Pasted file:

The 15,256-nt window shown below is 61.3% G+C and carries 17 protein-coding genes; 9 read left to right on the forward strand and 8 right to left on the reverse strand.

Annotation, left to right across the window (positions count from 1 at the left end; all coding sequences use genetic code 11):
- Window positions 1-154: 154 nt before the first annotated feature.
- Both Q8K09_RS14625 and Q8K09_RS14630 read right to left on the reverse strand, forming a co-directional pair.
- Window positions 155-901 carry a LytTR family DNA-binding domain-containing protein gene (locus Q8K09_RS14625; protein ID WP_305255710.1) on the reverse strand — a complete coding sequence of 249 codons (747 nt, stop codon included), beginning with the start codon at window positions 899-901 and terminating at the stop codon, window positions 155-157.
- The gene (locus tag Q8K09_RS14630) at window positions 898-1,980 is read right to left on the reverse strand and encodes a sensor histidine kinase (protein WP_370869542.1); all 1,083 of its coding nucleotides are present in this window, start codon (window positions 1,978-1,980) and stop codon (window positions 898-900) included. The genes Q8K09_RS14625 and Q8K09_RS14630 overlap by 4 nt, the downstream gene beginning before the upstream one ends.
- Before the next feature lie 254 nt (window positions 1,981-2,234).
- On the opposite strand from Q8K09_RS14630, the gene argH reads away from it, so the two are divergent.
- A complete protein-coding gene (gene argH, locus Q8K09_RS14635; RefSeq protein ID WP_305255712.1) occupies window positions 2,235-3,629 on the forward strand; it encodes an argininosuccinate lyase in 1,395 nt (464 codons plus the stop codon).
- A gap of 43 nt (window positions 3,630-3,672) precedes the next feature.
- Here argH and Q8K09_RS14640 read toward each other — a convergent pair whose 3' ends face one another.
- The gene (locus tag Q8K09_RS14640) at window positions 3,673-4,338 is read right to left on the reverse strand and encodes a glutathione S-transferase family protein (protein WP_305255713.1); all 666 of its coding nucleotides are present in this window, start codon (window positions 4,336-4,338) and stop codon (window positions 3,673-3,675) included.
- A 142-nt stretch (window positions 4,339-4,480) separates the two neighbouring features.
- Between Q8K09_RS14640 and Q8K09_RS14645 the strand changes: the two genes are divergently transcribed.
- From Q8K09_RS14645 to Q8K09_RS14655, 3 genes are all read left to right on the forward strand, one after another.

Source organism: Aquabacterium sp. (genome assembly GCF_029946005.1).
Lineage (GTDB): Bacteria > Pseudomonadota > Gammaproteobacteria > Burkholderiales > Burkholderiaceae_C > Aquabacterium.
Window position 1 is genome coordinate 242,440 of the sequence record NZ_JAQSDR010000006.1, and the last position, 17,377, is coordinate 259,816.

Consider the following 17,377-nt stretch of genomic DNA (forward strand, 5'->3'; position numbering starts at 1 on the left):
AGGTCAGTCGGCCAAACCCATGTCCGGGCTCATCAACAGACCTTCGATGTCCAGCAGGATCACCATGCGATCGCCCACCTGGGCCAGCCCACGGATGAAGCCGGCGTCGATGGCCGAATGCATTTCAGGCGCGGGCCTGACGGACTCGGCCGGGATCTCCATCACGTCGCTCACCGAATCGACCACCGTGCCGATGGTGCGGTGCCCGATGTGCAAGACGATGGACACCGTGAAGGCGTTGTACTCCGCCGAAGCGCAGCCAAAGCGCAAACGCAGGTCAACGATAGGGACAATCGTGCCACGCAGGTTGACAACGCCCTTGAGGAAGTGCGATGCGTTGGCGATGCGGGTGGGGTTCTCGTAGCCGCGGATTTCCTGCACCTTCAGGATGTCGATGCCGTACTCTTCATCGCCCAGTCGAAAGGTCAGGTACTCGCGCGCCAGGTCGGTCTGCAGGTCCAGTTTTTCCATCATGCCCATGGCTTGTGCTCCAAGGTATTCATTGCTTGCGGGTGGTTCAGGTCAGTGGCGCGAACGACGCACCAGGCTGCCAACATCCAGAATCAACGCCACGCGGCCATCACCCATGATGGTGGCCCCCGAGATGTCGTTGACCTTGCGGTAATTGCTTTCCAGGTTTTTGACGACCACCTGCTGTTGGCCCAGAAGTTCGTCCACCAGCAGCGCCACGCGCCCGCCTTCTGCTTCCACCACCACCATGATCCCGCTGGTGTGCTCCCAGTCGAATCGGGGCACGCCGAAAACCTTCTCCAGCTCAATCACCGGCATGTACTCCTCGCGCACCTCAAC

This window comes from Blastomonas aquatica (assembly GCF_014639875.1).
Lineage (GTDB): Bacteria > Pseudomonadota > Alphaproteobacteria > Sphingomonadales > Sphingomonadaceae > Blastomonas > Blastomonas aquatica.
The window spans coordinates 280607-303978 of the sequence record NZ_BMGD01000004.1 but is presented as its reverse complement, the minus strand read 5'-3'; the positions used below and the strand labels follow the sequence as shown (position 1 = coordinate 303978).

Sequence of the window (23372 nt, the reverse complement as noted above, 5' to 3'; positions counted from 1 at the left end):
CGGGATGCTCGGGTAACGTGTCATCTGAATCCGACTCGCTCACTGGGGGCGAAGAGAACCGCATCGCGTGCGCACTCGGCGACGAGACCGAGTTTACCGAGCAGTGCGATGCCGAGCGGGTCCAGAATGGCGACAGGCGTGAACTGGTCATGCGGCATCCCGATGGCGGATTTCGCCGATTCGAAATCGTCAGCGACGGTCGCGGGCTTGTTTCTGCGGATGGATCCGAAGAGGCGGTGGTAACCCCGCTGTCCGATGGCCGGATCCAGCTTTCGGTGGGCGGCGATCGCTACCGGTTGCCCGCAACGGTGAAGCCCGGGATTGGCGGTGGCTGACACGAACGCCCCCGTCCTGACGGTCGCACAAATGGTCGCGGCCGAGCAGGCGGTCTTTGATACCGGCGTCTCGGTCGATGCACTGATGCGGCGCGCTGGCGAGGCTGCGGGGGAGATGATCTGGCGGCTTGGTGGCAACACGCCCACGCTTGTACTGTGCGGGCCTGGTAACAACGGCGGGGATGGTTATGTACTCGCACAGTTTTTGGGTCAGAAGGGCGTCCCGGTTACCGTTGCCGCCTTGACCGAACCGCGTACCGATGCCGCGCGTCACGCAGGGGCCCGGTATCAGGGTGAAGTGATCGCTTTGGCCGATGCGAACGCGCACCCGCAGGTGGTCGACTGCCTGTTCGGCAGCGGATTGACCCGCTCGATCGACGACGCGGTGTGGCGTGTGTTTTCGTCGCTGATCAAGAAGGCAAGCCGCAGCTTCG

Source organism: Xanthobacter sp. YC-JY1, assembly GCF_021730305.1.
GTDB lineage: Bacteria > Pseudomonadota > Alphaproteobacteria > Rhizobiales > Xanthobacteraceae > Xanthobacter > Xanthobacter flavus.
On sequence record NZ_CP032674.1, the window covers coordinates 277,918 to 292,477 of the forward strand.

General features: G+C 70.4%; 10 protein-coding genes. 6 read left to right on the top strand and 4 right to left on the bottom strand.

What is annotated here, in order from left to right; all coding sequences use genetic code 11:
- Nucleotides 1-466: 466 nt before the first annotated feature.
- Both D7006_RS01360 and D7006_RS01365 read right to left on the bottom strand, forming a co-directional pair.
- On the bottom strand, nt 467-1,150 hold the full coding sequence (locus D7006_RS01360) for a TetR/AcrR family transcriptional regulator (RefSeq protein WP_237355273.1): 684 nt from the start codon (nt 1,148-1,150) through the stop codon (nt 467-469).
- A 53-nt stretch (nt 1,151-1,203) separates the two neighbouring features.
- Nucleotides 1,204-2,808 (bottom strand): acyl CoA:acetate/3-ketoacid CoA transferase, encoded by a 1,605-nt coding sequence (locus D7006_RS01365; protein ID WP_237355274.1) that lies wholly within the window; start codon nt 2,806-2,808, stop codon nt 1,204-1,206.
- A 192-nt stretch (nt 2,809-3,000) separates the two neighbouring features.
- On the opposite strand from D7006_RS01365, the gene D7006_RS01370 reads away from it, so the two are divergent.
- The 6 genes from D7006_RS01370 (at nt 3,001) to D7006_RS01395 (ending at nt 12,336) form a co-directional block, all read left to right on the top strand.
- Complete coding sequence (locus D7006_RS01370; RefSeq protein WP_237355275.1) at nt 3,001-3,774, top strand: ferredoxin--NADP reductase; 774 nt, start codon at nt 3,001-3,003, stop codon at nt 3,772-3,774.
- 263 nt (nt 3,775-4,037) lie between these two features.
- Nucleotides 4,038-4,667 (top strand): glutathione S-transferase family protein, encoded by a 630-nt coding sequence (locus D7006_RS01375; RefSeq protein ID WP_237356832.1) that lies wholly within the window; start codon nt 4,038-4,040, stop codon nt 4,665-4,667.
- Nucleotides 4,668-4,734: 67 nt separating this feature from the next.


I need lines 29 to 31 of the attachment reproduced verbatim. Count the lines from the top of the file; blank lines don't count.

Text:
General features: G+C 70.4%; 10 protein-coding genes. 6 read left to right on the top strand and 4 right to left on the bottom strand.

What is annotated here, in order from left to right; all coding sequences use genetic code 11:
- Nucleotides 1-466: 466 nt before the first annotated feature.